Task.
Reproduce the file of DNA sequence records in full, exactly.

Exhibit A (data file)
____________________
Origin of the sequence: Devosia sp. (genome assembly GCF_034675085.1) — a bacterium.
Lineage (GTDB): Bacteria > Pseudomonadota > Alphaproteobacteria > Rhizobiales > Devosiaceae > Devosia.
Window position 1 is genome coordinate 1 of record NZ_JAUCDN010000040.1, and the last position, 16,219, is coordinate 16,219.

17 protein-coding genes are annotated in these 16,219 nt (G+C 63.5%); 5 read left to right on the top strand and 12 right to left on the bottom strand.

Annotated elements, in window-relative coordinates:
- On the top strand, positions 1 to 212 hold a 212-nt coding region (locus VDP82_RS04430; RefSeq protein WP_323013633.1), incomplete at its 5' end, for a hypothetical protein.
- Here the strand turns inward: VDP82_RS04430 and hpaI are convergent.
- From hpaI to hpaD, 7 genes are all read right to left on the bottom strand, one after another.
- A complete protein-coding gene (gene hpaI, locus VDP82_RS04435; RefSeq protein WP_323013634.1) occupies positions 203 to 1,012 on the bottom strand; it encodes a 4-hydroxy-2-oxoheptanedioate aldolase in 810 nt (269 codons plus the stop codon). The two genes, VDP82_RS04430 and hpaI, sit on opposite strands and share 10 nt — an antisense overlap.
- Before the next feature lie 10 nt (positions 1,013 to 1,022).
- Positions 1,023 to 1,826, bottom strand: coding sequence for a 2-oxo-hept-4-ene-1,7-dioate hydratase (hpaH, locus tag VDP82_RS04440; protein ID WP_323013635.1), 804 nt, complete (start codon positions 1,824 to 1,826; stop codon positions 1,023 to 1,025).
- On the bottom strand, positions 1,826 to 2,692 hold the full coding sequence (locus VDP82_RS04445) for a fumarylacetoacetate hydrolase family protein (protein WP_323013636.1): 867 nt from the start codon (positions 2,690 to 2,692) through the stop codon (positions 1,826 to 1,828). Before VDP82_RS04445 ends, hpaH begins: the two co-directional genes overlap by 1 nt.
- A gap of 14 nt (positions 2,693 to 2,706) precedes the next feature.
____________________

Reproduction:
Origin of the sequence: Devosia sp. (genome assembly GCF_034675085.1) — a bacterium.
Lineage (GTDB): Bacteria > Pseudomonadota > Alphaproteobacteria > Rhizobiales > Devosiaceae > Devosia.
Window position 1 is genome coordinate 1 of record NZ_JAUCDN010000040.1, and the last position, 16,219, is coordinate 16,219.

17 protein-coding genes are annotated in these 16,219 nt (G+C 63.5%); 5 read left to right on the top strand and 12 right to left on the bottom strand.

Annotated elements, in window-relative coordinates:
- On the top strand, positions 1 to 212 hold a 212-nt coding region (locus VDP82_RS04430; RefSeq protein WP_323013633.1), incomplete at its 5' end, for a hypothetical protein.
- Here the strand turns inward: VDP82_RS04430 and hpaI are convergent.
- From hpaI to hpaD, 7 genes are all read right to left on the bottom strand, one after another.
- A complete protein-coding gene (gene hpaI, locus VDP82_RS04435; RefSeq protein WP_323013634.1) occupies positions 203 to 1,012 on the bottom strand; it encodes a 4-hydroxy-2-oxoheptanedioate aldolase in 810 nt (269 codons plus the stop codon). The two genes, VDP82_RS04430 and hpaI, sit on opposite strands and share 10 nt — an antisense overlap.
- Before the next feature lie 10 nt (positions 1,013 to 1,022).
- Positions 1,023 to 1,826, bottom strand: coding sequence for a 2-oxo-hept-4-ene-1,7-dioate hydratase (hpaH, locus tag VDP82_RS04440; protein ID WP_323013635.1), 804 nt, complete (start codon positions 1,824 to 1,826; stop codon positions 1,023 to 1,025).
- On the bottom strand, positions 1,826 to 2,692 hold the full coding sequence (locus VDP82_RS04445) for a fumarylacetoacetate hydrolase family protein (protein WP_323013636.1): 867 nt from the start codon (positions 2,690 to 2,692) through the stop codon (positions 1,826 to 1,828). Before VDP82_RS04445 ends, hpaH begins: the two co-directional genes overlap by 1 nt.
- A gap of 14 nt (positions 2,693 to 2,706) precedes the next feature.